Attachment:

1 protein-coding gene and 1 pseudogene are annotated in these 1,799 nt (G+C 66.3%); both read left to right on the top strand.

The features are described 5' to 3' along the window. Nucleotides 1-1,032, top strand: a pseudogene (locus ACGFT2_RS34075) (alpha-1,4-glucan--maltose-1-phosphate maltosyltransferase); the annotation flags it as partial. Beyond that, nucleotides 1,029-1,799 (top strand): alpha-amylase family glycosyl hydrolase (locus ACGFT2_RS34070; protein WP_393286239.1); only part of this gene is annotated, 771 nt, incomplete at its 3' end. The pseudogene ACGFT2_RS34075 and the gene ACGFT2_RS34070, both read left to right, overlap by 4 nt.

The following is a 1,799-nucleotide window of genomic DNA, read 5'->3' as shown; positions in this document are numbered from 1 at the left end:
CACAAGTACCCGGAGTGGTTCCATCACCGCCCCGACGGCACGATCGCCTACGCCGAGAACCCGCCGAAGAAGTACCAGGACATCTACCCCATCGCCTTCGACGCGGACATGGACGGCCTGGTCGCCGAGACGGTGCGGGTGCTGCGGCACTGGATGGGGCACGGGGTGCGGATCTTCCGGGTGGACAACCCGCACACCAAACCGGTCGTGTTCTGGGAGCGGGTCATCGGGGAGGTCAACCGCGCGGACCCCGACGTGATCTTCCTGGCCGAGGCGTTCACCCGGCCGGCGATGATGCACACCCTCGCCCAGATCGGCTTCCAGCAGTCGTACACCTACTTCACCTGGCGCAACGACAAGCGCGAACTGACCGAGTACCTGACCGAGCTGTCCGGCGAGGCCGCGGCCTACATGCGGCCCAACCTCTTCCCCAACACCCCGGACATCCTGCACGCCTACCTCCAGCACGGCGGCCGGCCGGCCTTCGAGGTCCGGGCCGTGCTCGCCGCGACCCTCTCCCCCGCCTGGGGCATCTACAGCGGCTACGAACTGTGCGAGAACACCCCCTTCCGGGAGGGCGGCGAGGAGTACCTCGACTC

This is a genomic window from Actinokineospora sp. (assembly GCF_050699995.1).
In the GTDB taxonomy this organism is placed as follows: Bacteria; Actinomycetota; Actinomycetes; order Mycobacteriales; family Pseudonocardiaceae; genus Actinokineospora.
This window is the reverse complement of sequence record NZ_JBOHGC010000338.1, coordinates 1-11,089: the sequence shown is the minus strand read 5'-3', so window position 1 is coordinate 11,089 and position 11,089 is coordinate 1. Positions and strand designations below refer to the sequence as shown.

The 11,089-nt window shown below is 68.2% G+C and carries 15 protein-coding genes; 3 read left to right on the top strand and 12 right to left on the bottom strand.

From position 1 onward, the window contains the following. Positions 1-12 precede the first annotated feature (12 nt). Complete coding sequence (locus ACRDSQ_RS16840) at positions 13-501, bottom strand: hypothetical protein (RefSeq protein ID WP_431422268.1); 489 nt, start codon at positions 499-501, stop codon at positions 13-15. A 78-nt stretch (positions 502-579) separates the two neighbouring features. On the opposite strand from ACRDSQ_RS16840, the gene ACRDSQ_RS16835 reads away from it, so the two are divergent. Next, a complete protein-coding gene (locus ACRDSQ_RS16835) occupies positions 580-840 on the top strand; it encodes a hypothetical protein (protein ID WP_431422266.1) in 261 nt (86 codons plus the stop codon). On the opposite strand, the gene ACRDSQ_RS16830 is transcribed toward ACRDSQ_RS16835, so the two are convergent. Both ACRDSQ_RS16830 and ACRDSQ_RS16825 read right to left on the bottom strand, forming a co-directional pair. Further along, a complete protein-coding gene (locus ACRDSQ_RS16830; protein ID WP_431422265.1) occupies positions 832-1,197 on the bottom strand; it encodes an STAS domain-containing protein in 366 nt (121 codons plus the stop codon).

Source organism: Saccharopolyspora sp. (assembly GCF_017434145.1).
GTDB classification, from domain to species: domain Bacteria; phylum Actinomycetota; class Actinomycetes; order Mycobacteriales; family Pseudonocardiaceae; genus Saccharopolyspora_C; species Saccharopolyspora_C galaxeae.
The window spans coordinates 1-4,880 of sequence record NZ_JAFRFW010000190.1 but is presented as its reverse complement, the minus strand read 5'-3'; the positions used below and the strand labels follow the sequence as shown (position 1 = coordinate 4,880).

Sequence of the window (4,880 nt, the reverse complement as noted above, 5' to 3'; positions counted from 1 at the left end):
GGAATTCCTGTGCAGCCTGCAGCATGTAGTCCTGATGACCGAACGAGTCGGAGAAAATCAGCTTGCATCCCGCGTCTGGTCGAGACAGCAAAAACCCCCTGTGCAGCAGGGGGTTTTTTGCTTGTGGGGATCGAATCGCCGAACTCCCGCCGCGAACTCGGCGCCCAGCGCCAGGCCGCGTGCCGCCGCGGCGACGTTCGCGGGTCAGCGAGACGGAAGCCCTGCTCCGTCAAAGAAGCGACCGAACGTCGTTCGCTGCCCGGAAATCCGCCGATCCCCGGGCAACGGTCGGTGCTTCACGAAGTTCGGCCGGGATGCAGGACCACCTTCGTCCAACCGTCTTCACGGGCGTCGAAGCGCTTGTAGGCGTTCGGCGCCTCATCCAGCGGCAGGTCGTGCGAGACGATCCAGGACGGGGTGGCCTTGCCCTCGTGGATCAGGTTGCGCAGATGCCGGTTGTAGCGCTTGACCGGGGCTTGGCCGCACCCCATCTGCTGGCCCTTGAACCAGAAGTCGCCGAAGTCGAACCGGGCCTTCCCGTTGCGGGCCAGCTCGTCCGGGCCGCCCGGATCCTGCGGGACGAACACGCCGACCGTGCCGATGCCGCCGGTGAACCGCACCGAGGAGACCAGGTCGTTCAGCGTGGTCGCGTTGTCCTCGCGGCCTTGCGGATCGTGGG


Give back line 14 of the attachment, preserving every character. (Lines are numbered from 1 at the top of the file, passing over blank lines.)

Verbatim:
GGAATTCCTGTGCAGCCTGCAGCATGTAGTCCTGATGACCGAACGAGTCGGAGAAAATCAGCTTGCATCCCGCGTCTGGTCGAGACAGCAAAAACCCCCTGTGCAGCAGGGGGTTTTTTGCTTGTGGGGATCGAATCGCCGAACTCCCGCCGCGAACTCGGCGCCCAGCGCCAGGCCGCGTGCCGCCGCGGCGACGTTCGCGGGTCAGCGAGACGGAAGCCCTGCTCCGTCAAAGAAGCGACCGAACGTCGTTCGCTGCCCGGAAATCCGCCGATCCCCGGGCAACGGTCGGTGCTTCACGAAGTTCGGCCGGGATGCAGGACCACCTTCGTCCAACCGTCTTCACGGGCGTCGAAGCGCTTGTAGGCGTTCGGCGCCTCATCCAGCGGCAGGTCGTGCGAGACGATCCAGGACGGGGTGGCCTTGCCCTCGTGGATCAGGTTGCGCAGATGCCGGTTGTAGCGCTTGACCGGGGCTTGGCCGCACCCCATCTGCTGGCCCTTGAACCAGAAGTCGCCGAAGTCGAACCGGGCCTTCCCGTTGCGGGCCAGCTCGTCCGGGCCGCCCGGATCCTGCGGGACGAACACGCCGACCGTGCCGATGCCGCCGGTGAACCGCACCGAGGAGACCAGGTCGTTCAGCGTGGTCGCGTTGTCCTCGCGGCCTTGCGGATCGTGGG